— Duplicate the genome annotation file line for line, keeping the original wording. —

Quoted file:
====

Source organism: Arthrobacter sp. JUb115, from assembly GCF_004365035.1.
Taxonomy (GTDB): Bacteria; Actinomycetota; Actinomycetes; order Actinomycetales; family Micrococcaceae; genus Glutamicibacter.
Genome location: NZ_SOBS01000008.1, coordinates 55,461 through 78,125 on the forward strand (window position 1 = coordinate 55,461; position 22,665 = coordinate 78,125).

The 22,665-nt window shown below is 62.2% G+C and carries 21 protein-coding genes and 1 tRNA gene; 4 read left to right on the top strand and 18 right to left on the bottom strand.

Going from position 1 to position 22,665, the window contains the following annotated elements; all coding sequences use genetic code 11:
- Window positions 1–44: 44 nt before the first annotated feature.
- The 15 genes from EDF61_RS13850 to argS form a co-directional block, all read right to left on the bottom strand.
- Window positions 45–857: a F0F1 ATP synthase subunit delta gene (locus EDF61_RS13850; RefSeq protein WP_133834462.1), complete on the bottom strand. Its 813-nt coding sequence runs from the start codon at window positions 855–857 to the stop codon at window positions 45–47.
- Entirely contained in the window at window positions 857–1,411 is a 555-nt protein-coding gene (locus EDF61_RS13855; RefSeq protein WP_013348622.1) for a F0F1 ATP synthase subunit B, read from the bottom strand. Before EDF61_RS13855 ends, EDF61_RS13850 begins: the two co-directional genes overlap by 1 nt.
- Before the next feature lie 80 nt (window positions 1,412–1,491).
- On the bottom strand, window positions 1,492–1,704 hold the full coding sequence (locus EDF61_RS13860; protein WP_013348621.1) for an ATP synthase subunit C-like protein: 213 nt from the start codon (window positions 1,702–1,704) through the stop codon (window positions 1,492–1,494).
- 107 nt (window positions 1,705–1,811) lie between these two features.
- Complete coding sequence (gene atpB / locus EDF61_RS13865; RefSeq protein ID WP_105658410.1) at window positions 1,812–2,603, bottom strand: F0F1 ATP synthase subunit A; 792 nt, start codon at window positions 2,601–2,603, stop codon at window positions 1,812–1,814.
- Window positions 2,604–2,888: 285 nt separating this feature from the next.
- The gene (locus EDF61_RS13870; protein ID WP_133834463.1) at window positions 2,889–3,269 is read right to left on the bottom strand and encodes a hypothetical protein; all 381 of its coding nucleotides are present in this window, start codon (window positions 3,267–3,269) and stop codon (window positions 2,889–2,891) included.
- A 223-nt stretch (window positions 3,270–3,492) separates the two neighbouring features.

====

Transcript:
Source organism: Arthrobacter sp. JUb115, from assembly GCF_004365035.1.
Taxonomy (GTDB): Bacteria; Actinomycetota; Actinomycetes; order Actinomycetales; family Micrococcaceae; genus Glutamicibacter.
Genome location: NZ_SOBS01000008.1, coordinates 55,461 through 78,125 on the forward strand (window position 1 = coordinate 55,461; position 22,665 = coordinate 78,125).

The 22,665-nt window shown below is 62.2% G+C and carries 21 protein-coding genes and 1 tRNA gene; 4 read left to right on the top strand and 18 right to left on the bottom strand.

Going from position 1 to position 22,665, the window contains the following annotated elements; all coding sequences use genetic code 11:
- Window positions 1–44: 44 nt before the first annotated feature.
- The 15 genes from EDF61_RS13850 to argS form a co-directional block, all read right to left on the bottom strand.
- Window positions 45–857: a F0F1 ATP synthase subunit delta gene (locus EDF61_RS13850; RefSeq protein WP_133834462.1), complete on the bottom strand. Its 813-nt coding sequence runs from the start codon at window positions 855–857 to the stop codon at window positions 45–47.
- Entirely contained in the window at window positions 857–1,411 is a 555-nt protein-coding gene (locus EDF61_RS13855; RefSeq protein WP_013348622.1) for a F0F1 ATP synthase subunit B, read from the bottom strand. Before EDF61_RS13855 ends, EDF61_RS13850 begins: the two co-directional genes overlap by 1 nt.
- Before the next feature lie 80 nt (window positions 1,412–1,491).
- On the bottom strand, window positions 1,492–1,704 hold the full coding sequence (locus EDF61_RS13860; protein WP_013348621.1) for an ATP synthase subunit C-like protein: 213 nt from the start codon (window positions 1,702–1,704) through the stop codon (window positions 1,492–1,494).
- 107 nt (window positions 1,705–1,811) lie between these two features.
- Complete coding sequence (gene atpB / locus EDF61_RS13865; RefSeq protein ID WP_105658410.1) at window positions 1,812–2,603, bottom strand: F0F1 ATP synthase subunit A; 792 nt, start codon at window positions 2,601–2,603, stop codon at window positions 1,812–1,814.
- Window positions 2,604–2,888: 285 nt separating this feature from the next.
- The gene (locus EDF61_RS13870; protein ID WP_133834463.1) at window positions 2,889–3,269 is read right to left on the bottom strand and encodes a hypothetical protein; all 381 of its coding nucleotides are present in this window, start codon (window positions 3,267–3,269) and stop codon (window positions 2,889–2,891) included.
- A 223-nt stretch (window positions 3,270–3,492) separates the two neighbouring features.